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#1 Denise Lloyd

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Posted 26 October 2015

Herefordshire Council is considering selling off its' 5 thousand acres of farmland. It could raise 48 million pounds - as massive chunk of the 60 million pounds the authority needs to save in the next 3 years. The land is a huge asset though and has risen in value every year for the last decade. At a meeting this afternoon the council's Scrutiny Committee will recommended either a partial sale will some starter and progression farms kept on OR the sale of the entire estate. The sale will leave 51 families without their homes and businesses. Ian and Lorraine Salmon farm 66 acres near Leominster - they've just had their first child Isobel and face an uncertain future.....................

 
Does anybody know the outcome of this meeting?

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#2 Victor Wright

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Posted 26 October 2015

Which farmland are they thinking of selling in particular I wonder?


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#3 megilleland

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Posted 26 October 2015

 
 
To consider the findings of the scrutiny task and finish group: smallholdings estate (county farms) and to recommend the report to the executive for consideration.
 
Additional documents:
 
 
 
 
 
 

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#4 megilleland

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Posted 26 October 2015


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#5 Roger

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Posted 27 October 2015

The land is a huge asset though and has risen in value every year for the last decade. 

 

This is an age old argument. How much gain is that land reaping the Council per year compared to a sell off? I wouldn't sell. But The Council might be desperate. 


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#6 Chris Chappell

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Posted 27 October 2015

No one can say this has not been throughly investigated. All the council's small holdings have been up for review since but recently there has been another review of all the small holdings.

1918 all county councils were asked to put aside land for returning soldiers from the war who wanted to farm. Rent these farms for a few years then move to something else. Times have changed and years move on, no one seems to be entering agriculture in the same way as before. Does the council sell these farms to raise capital?

No 1 Ledbury Road, day centres, money for the elderly and disabled. Tough call, but if all the small holdings the council owns raise £50K........! Should I vote to sell and the money go to social care or wait for the next ex service man/ woman who has no farming training, to claim the right to rent one of the small holdings?

What would you do?
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#7 Maggie May

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Posted 27 October 2015

The Council is desperate it seems and 2 of these farms just happen to lie in the path of the Southern Link Road - those tenants dont stand a chance as the Council will give themselves planning permission for the road and then sell these farms for building thousands of new houses in south Hereford. Local families lose their homes and jobs but lots more retired people from the South East can move in instead. Just hope they aren't the sort that need to use a hospital or like to read books.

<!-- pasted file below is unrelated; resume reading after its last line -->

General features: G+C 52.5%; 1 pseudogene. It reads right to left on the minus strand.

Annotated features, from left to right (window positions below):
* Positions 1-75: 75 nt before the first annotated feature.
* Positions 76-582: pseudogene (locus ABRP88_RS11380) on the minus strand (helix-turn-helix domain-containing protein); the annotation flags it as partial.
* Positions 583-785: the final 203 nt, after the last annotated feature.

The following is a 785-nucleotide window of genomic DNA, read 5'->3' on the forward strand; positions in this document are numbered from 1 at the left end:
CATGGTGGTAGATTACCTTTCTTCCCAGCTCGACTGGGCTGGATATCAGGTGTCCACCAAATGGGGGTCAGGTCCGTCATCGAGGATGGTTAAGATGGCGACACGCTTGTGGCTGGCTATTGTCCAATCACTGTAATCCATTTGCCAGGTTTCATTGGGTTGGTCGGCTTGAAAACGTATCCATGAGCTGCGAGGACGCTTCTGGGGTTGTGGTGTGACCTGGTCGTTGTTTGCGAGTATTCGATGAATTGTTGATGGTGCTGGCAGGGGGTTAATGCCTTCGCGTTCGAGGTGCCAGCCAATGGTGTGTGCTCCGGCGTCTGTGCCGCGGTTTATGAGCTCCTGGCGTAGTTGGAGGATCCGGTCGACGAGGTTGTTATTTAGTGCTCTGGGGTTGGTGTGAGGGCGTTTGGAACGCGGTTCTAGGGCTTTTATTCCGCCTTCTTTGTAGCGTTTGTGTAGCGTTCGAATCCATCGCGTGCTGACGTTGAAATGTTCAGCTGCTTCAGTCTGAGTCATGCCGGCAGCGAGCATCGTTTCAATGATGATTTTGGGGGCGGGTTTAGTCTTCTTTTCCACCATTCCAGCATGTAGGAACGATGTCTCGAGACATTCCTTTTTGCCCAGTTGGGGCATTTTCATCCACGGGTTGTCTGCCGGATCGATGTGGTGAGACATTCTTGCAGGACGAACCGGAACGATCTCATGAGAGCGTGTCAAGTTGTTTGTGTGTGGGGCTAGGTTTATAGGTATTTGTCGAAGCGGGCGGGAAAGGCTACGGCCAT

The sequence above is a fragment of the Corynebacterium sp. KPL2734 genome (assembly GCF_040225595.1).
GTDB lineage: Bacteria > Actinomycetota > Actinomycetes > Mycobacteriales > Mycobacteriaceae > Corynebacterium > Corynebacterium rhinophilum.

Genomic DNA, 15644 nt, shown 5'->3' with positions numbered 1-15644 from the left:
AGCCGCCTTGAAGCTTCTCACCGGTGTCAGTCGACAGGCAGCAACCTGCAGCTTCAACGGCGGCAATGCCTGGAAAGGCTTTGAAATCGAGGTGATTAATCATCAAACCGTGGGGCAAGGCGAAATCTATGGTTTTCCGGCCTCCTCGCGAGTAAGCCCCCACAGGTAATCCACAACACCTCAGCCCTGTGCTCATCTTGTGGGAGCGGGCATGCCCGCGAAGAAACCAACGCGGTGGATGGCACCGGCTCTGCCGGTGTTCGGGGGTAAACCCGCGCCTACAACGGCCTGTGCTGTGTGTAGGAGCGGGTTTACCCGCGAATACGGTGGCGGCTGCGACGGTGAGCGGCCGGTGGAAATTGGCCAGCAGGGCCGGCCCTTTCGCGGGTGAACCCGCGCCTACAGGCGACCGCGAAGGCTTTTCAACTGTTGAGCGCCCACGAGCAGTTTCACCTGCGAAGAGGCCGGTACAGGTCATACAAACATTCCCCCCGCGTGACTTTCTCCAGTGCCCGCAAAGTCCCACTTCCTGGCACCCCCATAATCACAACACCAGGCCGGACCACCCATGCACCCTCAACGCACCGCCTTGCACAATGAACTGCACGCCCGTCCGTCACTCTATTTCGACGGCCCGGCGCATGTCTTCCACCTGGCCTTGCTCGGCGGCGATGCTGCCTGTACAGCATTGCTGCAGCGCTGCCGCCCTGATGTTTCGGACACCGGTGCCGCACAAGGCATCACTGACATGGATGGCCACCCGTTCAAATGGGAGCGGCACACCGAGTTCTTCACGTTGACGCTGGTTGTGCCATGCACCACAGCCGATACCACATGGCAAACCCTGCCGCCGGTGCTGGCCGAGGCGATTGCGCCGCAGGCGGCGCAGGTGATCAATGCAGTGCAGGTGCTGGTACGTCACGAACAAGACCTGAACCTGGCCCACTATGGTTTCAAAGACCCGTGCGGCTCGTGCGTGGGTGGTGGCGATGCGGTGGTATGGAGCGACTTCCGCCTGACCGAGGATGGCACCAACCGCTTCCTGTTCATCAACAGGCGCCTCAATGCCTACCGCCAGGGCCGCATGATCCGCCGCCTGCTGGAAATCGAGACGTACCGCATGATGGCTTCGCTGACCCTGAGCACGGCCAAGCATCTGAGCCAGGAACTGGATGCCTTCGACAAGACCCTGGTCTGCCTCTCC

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#8 Denise Lloyd

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Posted 27 October 2015

Chris I  understand your dilema.  There are many youngsters desperate to get  into farming and nowadays I understood that these council farms were for that purpose.  The problem as I see it the Council will sell off these farms causing terrible desparation to the tenants.  They will be back to square one and probably have to start looking for alternative employment.  The larger farmers will buy them up and there will no small farms available for people who want to go into farming. This vast amount of money will just disappear into the black hole of Herefordshire Council and will not be used for what it should be used for.

 

The question is Chris do you want to see houses or land being farmed for production for food.  

 

This country is only 64% food self suffienct which is frightening really.  


Edited by Denise Lloyd, 27 October 2015 .

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#9 Denise Lloyd

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Posted 28 October 2015

Herefordshire Green PartyLike Page
3 hrs · Edited · 
Yay, another bloody nose for the tories, locally this time, and hopefully not the last.
COUNCIL LEADERS SUFFER FIRST DEFEAT
Herefordshire’s Conservative administration suffered its first defeat since taking power in May when councillors voted to save the county’s smallholding estate, writes Green county councillor JENNY BARTLETT (Leominster East).
Hotfoot from attending the county council’s General Overview and Scrutiny Committee Jenny pictured) reports:
“The long awaited report into the county's smallholdings estate was finally completed and presented for submission to the executive. Reflecting the split in consensus, the cross party task and finish group (of which I am a member) unusually presented two options - 
To retain the estate and secure its viability through a structured partial sale to provide viable starter and progression farms.
Or: Sell the whole estate to pay for debt relief....thus paving the way to borrow more to pay for new infrastructure like roads?
After a strongly argued debate the full committee voted to recommend keeping the county's smallholding estate. The vote came down to the wire and was carried by the chairman’s deciding vote.
This was a small victory for the combined opposition against the city-centric, outdated growth agenda of the current administration and their short-sighted response to the challenges of austerity.